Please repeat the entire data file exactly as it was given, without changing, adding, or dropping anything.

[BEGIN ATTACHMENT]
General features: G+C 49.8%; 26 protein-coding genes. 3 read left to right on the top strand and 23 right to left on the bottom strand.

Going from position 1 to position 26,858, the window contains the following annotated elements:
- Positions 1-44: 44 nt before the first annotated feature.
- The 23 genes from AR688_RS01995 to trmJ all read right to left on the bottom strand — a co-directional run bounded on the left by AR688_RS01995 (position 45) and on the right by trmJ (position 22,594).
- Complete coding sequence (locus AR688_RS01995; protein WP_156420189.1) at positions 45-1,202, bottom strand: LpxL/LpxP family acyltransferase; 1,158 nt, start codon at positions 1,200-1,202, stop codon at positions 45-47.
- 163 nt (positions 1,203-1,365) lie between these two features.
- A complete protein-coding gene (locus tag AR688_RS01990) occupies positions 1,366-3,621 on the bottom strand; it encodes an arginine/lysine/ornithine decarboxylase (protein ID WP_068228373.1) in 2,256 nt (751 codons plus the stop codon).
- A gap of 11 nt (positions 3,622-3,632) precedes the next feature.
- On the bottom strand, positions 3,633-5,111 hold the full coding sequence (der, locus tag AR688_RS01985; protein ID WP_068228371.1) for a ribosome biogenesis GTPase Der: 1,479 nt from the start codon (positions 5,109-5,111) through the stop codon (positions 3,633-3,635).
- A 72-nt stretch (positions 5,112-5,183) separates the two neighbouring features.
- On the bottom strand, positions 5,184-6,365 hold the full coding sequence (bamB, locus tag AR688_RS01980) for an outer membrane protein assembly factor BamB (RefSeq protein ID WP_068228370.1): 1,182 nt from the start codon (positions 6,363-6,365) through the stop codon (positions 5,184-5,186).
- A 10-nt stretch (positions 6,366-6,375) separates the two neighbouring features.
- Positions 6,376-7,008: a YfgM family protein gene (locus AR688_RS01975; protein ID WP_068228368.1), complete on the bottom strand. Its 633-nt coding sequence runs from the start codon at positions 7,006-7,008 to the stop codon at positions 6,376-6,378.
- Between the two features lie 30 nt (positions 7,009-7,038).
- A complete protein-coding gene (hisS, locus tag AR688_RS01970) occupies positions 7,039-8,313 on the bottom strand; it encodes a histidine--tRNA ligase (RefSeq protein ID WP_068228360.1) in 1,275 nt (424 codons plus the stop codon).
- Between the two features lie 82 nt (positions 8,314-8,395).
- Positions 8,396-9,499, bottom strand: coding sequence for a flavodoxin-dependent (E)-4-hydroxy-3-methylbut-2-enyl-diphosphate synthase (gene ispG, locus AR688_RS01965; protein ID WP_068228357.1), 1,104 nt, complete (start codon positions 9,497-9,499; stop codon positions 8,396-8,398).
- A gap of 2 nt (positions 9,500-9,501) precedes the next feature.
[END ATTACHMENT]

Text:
General features: G+C 49.8%; 26 protein-coding genes. 3 read left to right on the top strand and 23 right to left on the bottom strand.

Going from position 1 to position 26,858, the window contains the following annotated elements:
- Positions 1-44: 44 nt before the first annotated feature.
- The 23 genes from AR688_RS01995 to trmJ all read right to left on the bottom strand — a co-directional run bounded on the left by AR688_RS01995 (position 45) and on the right by trmJ (position 22,594).
- Complete coding sequence (locus AR688_RS01995; protein WP_156420189.1) at positions 45-1,202, bottom strand: LpxL/LpxP family acyltransferase; 1,158 nt, start codon at positions 1,200-1,202, stop codon at positions 45-47.
- 163 nt (positions 1,203-1,365) lie between these two features.
- A complete protein-coding gene (locus tag AR688_RS01990) occupies positions 1,366-3,621 on the bottom strand; it encodes an arginine/lysine/ornithine decarboxylase (protein ID WP_068228373.1) in 2,256 nt (751 codons plus the stop codon).
- A gap of 11 nt (positions 3,622-3,632) precedes the next feature.
- On the bottom strand, positions 3,633-5,111 hold the full coding sequence (der, locus tag AR688_RS01985; protein ID WP_068228371.1) for a ribosome biogenesis GTPase Der: 1,479 nt from the start codon (positions 5,109-5,111) through the stop codon (positions 3,633-3,635).
- A 72-nt stretch (positions 5,112-5,183) separates the two neighbouring features.
- On the bottom strand, positions 5,184-6,365 hold the full coding sequence (bamB, locus tag AR688_RS01980) for an outer membrane protein assembly factor BamB (RefSeq protein ID WP_068228370.1): 1,182 nt from the start codon (positions 6,363-6,365) through the stop codon (positions 5,184-5,186).
- A 10-nt stretch (positions 6,366-6,375) separates the two neighbouring features.
- Positions 6,376-7,008: a YfgM family protein gene (locus AR688_RS01975; protein ID WP_068228368.1), complete on the bottom strand. Its 633-nt coding sequence runs from the start codon at positions 7,006-7,008 to the stop codon at positions 6,376-6,378.
- Between the two features lie 30 nt (positions 7,009-7,038).
- A complete protein-coding gene (hisS, locus tag AR688_RS01970) occupies positions 7,039-8,313 on the bottom strand; it encodes a histidine--tRNA ligase (RefSeq protein ID WP_068228360.1) in 1,275 nt (424 codons plus the stop codon).
- Between the two features lie 82 nt (positions 8,314-8,395).
- Positions 8,396-9,499, bottom strand: coding sequence for a flavodoxin-dependent (E)-4-hydroxy-3-methylbut-2-enyl-diphosphate synthase (gene ispG, locus AR688_RS01965; protein ID WP_068228357.1), 1,104 nt, complete (start codon positions 9,497-9,499; stop codon positions 8,396-8,398).
- A gap of 2 nt (positions 9,500-9,501) precedes the next feature.